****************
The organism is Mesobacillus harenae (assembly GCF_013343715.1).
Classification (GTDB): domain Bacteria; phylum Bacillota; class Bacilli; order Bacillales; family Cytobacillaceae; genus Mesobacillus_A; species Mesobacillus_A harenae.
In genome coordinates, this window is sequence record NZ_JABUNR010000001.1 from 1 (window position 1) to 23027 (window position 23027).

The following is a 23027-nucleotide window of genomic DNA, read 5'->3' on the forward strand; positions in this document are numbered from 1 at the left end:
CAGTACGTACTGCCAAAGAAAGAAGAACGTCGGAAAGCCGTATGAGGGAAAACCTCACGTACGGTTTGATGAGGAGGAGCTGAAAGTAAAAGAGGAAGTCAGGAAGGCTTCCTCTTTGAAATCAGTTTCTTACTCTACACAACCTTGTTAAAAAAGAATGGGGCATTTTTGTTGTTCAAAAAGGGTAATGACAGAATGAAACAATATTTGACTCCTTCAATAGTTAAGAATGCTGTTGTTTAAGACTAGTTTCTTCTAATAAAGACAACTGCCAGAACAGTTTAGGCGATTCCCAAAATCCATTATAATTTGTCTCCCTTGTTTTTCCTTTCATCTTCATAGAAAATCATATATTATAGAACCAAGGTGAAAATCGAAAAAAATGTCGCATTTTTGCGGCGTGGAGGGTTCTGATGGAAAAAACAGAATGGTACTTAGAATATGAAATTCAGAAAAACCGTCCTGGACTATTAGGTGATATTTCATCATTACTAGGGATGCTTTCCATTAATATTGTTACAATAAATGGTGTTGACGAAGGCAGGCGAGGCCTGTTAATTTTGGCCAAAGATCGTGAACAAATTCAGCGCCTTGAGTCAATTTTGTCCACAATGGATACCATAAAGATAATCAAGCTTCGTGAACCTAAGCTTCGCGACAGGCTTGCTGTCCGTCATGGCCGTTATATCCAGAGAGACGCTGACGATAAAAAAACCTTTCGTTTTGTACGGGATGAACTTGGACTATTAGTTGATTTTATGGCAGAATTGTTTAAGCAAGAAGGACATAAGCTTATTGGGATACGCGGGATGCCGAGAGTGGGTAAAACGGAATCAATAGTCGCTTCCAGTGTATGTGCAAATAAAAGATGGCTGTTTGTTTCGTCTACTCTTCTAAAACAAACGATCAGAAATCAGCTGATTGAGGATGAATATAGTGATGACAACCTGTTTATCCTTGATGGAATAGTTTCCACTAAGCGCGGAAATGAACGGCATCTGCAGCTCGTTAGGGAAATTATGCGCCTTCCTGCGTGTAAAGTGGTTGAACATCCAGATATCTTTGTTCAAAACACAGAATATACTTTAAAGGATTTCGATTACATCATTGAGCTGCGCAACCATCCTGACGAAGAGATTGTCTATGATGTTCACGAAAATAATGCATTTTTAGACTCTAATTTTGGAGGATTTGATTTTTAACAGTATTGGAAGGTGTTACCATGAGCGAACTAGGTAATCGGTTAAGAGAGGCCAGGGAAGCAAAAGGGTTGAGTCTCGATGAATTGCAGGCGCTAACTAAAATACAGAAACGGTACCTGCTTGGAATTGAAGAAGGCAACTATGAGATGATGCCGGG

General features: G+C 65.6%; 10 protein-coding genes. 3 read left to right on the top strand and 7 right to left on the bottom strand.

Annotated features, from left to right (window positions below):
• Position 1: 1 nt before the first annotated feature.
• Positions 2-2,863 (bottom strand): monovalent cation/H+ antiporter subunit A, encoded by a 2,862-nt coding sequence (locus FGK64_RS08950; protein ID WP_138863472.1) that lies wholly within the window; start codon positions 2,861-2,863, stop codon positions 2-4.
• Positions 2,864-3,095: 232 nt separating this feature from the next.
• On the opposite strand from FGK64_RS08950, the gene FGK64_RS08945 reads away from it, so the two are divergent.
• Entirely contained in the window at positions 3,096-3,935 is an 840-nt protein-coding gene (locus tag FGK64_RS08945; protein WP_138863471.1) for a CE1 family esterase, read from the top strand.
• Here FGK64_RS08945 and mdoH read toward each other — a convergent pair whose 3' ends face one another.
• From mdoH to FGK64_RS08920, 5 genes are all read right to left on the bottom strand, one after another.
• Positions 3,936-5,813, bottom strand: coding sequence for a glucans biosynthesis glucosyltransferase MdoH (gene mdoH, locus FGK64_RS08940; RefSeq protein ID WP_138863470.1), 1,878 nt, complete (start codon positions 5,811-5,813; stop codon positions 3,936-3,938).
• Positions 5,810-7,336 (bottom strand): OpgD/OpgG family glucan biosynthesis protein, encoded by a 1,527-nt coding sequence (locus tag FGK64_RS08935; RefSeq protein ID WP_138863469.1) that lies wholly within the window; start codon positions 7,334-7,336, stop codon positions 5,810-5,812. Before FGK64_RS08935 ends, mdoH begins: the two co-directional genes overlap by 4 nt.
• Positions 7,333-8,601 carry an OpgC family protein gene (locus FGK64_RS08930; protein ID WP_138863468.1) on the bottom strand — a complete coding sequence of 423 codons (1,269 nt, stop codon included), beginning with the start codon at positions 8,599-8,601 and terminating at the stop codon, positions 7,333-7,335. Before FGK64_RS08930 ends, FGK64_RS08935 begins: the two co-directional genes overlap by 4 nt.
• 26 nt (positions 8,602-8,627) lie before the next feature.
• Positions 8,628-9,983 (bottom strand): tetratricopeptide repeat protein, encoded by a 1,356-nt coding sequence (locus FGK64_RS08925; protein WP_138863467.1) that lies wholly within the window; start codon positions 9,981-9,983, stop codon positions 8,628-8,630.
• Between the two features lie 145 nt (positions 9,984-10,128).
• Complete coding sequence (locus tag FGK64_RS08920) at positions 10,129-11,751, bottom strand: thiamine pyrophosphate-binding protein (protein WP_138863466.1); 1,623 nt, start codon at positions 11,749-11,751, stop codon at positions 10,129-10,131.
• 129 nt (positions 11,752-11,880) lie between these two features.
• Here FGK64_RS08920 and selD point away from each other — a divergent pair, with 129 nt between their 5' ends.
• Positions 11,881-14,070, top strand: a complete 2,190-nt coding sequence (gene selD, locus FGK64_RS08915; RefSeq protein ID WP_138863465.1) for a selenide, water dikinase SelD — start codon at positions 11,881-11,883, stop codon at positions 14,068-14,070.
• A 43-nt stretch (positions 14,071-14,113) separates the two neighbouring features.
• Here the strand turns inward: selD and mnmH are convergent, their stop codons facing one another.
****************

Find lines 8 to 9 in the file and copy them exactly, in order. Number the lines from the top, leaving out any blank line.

• Position 1: 1 nt before the first annotated feature.
• Positions 2-2,863 (bottom strand): monovalent cation/H+ antiporter subunit A, encoded by a 2,862-nt coding sequence (locus FGK64_RS08950; protein ID WP_138863472.1) that lies wholly within the window; start codon positions 2,861-2,863, stop codon positions 2-4.